Working-class university leader lobbies for free degrees
In a speech to staff on Tuesday 20 June, Maskell argued that costs to the public purse of providing free higher education to the 50% of young people who now enrol would be offset by more graduates paying higher taxes. He says people from poorer backgrounds are put off university because of the risk of acquiring student debts. That, he argues, is society’s loss, due to the under-use of unrecognised talent.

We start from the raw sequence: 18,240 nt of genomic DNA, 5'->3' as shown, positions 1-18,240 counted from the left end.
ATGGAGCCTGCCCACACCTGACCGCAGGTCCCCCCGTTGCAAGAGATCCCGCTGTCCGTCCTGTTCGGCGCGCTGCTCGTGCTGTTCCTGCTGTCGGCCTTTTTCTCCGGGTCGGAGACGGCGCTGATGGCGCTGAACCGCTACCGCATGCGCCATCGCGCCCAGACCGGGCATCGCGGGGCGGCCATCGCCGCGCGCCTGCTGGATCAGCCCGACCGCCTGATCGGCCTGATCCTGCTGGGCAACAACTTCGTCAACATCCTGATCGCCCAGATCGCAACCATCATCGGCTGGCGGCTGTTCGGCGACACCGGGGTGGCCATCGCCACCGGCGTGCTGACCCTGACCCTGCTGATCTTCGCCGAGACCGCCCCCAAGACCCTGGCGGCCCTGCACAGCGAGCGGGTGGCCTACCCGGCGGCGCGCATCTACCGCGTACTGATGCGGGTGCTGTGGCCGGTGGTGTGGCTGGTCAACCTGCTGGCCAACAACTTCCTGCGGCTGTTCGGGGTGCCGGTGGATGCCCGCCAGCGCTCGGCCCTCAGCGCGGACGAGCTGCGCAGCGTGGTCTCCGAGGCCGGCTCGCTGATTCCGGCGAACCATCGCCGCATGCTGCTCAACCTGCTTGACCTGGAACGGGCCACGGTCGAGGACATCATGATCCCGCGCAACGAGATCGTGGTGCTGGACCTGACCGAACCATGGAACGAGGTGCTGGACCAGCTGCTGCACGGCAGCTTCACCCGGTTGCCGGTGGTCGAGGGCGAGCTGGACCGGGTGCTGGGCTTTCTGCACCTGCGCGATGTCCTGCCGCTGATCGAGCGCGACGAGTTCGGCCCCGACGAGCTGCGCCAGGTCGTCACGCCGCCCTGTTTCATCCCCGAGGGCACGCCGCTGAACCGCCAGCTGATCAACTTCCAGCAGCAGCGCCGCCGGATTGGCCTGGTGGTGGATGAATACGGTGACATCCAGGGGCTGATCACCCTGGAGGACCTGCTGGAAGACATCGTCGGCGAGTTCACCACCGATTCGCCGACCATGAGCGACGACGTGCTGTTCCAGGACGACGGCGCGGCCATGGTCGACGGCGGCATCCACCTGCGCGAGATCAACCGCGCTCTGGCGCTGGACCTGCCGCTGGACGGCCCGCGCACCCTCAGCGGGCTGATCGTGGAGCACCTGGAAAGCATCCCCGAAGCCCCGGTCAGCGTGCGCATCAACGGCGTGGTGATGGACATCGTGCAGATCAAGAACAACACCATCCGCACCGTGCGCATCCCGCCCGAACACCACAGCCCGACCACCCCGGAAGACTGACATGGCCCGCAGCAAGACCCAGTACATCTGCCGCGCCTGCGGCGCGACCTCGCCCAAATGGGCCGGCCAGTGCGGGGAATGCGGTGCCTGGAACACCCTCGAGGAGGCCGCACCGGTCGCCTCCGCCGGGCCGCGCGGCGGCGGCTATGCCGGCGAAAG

Maskell, who was Australia’s most highly paid vice-chancellor last year with a salary package of AU$1.5 million (US$1 million), said that “from a public policy point of view, education cannot be reduced to the private good”. Noting that he was making “personal comments”, Maskell pointed to his own background as a bright kid from a working-class home in North London, who won a scholarship to study at the University of Cambridge. “I did not have to worry about fees or being saddled with a loan to pay for them,” he said.
Full report on the Australian Financial Review site